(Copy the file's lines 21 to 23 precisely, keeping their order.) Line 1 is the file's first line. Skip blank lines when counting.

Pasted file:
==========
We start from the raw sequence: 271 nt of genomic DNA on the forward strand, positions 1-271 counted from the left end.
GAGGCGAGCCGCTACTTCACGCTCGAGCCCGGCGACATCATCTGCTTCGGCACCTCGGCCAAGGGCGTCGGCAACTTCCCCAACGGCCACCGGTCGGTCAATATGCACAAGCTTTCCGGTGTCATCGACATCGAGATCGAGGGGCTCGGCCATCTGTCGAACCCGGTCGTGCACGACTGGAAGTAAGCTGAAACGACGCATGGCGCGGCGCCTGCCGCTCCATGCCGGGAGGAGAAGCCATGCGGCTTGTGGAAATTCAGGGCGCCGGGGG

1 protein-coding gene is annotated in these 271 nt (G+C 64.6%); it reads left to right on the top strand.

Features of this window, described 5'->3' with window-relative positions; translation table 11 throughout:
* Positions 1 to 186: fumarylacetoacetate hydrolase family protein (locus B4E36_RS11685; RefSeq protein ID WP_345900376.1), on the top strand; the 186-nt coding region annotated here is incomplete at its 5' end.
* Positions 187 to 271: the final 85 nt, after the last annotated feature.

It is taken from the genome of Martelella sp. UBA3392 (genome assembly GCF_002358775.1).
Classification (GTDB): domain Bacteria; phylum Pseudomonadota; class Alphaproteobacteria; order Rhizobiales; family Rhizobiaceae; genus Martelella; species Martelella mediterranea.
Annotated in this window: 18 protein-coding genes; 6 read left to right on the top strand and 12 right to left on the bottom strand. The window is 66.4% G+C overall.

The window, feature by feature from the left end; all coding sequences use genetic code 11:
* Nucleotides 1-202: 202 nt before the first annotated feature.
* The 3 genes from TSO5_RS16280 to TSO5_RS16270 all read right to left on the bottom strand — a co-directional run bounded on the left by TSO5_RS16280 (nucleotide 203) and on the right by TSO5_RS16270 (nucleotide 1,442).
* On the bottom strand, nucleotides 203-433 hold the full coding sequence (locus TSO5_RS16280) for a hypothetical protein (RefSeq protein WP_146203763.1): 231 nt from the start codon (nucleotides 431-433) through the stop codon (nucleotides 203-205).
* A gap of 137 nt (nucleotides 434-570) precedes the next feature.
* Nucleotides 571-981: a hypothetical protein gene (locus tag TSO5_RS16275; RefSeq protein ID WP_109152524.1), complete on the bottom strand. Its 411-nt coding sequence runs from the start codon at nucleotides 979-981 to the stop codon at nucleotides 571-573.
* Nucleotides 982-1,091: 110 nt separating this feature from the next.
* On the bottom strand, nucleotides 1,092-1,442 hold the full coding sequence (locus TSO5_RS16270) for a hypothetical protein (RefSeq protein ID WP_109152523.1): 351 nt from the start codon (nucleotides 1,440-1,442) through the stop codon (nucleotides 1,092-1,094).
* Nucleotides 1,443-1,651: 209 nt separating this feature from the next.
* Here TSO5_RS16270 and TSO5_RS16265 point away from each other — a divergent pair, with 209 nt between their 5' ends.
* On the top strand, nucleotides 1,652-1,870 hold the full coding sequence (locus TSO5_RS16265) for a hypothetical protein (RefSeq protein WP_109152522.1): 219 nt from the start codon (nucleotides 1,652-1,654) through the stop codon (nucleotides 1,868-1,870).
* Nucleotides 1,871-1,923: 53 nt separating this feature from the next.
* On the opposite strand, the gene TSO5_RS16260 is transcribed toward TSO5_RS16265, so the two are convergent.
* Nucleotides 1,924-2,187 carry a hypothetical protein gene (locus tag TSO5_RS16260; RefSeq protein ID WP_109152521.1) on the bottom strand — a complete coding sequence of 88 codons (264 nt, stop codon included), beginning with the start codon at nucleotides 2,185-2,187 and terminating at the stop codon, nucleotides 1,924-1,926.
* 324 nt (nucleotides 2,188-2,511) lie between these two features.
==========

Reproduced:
* Nucleotides 1,871-1,923: 53 nt separating this feature from the next.
* On the opposite strand, the gene TSO5_RS16260 is transcribed toward TSO5_RS16265, so the two are convergent.
* Nucleotides 1,924-2,187 carry a hypothetical protein gene (locus tag TSO5_RS16260; RefSeq protein ID WP_109152521.1) on the bottom strand — a complete coding sequence of 88 codons (264 nt, stop codon included), beginning with the start codon at nucleotides 2,185-2,187 and terminating at the stop codon, nucleotides 1,924-1,926.